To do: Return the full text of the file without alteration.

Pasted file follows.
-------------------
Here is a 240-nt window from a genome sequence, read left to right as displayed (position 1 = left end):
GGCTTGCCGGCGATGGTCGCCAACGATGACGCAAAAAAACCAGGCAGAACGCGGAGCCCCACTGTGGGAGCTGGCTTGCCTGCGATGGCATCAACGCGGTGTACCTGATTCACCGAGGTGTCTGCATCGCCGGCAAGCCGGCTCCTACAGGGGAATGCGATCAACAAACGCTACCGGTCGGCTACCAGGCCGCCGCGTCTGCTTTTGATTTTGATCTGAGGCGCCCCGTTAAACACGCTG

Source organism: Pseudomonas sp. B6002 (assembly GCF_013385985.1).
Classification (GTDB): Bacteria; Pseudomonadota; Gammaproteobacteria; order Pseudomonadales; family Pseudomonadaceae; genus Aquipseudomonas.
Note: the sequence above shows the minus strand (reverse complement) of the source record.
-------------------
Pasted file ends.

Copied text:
Here is a 240-nt window from a genome sequence, read left to right as displayed (position 1 = left end):
GGCTTGCCGGCGATGGTCGCCAACGATGACGCAAAAAAACCAGGCAGAACGCGGAGCCCCACTGTGGGAGCTGGCTTGCCTGCGATGGCATCAACGCGGTGTACCTGATTCACCGAGGTGTCTGCATCGCCGGCAAGCCGGCTCCTACAGGGGAATGCGATCAACAAACGCTACCGGTCGGCTACCAGGCCGCCGCGTCTGCTTTTGATTTTGATCTGAGGCGCCCCGTTAAACACGCTG

Source organism: Pseudomonas sp. B6002 (assembly GCF_013385985.1).
Classification (GTDB): Bacteria; Pseudomonadota; Gammaproteobacteria; order Pseudomonadales; family Pseudomonadaceae; genus Aquipseudomonas.
Note: the sequence above shows the minus strand (reverse complement) of the source record.